Tuesday, October 23, 2012

Possible Successors to Warren Buffett, "The Oracle of Omaha"

Woodrow Eastwick, The Prophet of Peoria
Hector Wentworth, The Wizard of Wichita
Ray Pinchot, The Shaman of Shreveport
Earl Norris, The Diviner of Duluth
Spiro Fallon, The Telepath of Topeka
Hamish Perlmutter, The Clairvoyant of Cleveland
Hoover Framingham, The Nostradamus of Nashville
Jeremiah Hubbard, The Buddha of Bloomington
Neve Linklater, The Sage of Salt Lake City
Thomas Mogenson, The Enchanter of Evansville
Isaac Fairbanks, The Sorcerer of Springfield
Adam Tertius, The Guru of Grand Rapids
Victor Kerosene, The Mage of Missoula

Sunday, October 21, 2012

Come on Down to Barleycorn's for the Holy Spectacle and an Unbeatable BLT

At 9:01am, Barleycorn's is a church, a temple, a place of worship with mass three times per day, prayer in the direction of the Black Monolith five times per day, and a reading of the Sacred Scrolls of Wisdom by Rabbi Michael Lerner at least once per week. Barleycorn's is located with building that has a steeple, a bell tower, and two minarets, along with stalactites, stalagmites, and many other pseudo-natural wonders. At around 8pm (or just after sunset, whichever comes first), Barleycorn's closes down, the last prayer said, the last mass read.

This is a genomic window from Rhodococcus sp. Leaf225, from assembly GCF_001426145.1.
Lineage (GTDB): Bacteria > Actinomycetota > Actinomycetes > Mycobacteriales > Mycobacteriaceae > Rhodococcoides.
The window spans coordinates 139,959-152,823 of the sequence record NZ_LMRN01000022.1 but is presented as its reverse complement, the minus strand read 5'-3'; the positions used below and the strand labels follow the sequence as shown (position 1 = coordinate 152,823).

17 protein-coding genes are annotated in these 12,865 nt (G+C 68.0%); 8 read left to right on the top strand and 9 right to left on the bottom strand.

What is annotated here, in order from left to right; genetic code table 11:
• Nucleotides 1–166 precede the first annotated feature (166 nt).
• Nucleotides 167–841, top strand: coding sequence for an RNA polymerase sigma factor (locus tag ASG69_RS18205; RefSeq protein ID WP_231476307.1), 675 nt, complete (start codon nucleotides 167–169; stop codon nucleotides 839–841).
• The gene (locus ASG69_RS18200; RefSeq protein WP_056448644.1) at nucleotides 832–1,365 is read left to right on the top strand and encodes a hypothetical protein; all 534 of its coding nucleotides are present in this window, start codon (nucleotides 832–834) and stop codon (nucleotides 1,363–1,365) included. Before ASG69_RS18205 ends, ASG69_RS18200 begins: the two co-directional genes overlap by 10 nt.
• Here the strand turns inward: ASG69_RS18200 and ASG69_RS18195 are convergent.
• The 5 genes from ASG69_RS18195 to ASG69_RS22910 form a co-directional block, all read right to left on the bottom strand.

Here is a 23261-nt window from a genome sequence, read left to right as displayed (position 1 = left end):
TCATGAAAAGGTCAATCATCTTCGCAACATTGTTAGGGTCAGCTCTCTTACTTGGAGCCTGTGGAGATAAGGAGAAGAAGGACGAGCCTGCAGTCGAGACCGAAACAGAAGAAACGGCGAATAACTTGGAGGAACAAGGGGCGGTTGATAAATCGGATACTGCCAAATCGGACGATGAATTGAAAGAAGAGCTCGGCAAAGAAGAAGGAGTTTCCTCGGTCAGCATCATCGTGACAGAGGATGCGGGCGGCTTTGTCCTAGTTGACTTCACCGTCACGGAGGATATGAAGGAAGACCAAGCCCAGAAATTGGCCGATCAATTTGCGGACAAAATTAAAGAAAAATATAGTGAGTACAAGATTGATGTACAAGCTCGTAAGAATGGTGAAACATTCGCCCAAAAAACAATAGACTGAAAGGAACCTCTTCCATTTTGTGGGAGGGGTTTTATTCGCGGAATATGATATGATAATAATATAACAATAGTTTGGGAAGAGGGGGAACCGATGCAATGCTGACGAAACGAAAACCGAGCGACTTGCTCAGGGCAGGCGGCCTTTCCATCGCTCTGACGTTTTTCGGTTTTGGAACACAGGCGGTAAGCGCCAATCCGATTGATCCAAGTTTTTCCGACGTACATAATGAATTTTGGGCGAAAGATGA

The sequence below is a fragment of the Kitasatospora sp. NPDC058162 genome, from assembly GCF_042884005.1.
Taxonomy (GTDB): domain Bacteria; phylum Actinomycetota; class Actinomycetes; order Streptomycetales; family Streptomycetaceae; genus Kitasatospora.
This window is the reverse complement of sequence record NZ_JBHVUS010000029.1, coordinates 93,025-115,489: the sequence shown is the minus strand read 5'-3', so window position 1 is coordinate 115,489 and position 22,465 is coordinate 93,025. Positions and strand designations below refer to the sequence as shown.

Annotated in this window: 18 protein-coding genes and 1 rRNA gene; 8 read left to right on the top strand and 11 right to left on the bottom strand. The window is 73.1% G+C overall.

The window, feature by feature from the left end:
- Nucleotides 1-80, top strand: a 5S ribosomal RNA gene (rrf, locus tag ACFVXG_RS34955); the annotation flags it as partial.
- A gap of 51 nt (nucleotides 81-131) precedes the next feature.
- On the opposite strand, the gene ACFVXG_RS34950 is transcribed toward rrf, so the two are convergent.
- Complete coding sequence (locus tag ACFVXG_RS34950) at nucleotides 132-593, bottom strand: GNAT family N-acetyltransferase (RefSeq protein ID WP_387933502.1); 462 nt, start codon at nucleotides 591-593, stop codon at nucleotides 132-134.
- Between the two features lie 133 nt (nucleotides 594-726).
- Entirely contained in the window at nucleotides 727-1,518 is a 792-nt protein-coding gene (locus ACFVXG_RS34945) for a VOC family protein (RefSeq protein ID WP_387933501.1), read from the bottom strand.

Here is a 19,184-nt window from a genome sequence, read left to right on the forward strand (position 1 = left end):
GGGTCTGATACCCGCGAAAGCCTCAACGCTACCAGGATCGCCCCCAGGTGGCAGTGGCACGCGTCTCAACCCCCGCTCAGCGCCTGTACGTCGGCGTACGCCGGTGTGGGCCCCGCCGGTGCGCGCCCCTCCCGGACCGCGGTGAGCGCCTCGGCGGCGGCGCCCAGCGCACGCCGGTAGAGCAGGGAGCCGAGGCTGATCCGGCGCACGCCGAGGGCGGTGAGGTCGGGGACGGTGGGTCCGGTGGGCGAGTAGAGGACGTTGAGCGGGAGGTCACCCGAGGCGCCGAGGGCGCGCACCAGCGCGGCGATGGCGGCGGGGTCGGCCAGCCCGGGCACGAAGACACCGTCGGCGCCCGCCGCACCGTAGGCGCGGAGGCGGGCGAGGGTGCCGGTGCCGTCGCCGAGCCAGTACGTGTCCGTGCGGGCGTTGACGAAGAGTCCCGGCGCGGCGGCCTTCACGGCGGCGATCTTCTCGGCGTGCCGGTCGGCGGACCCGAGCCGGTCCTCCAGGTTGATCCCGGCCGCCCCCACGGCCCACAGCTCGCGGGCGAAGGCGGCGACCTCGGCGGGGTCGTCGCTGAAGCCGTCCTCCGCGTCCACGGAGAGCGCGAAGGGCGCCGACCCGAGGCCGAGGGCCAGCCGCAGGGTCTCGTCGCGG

At 9:01pm, Barleycorn's reopens as an all-night diner. It serves hot pastrami, corned beef, roast beef au jus, meatloaf, chicken salad, tuna salad, potato salad, bacon, lettuce and tomato, meatball sub, macaroni and cheese, fried mozzarella sticks, grilled cheese, chicken soup for the soul, chicken parmesan, chicken cacciatore, chicken kiev, chicken fried steak, chinese chicken salad, bbq pork bun, cobb salad, taco salad, breakfast burrito, tabouli, all manner of omelettes and benedicts, french toast, belgian waffles, canadian bacon, hot pots of coffee, cold pitchers of beer...
Barleycorn's in the daytime.
Barleycorn's maintains a jukebox from the 70s with decades of records. In the back is a pool table and several pinball machines. It stops serving at 7:30am and closes about a half hour later. If you're in the area, come on down and and have a bite.

Saturday, October 20, 2012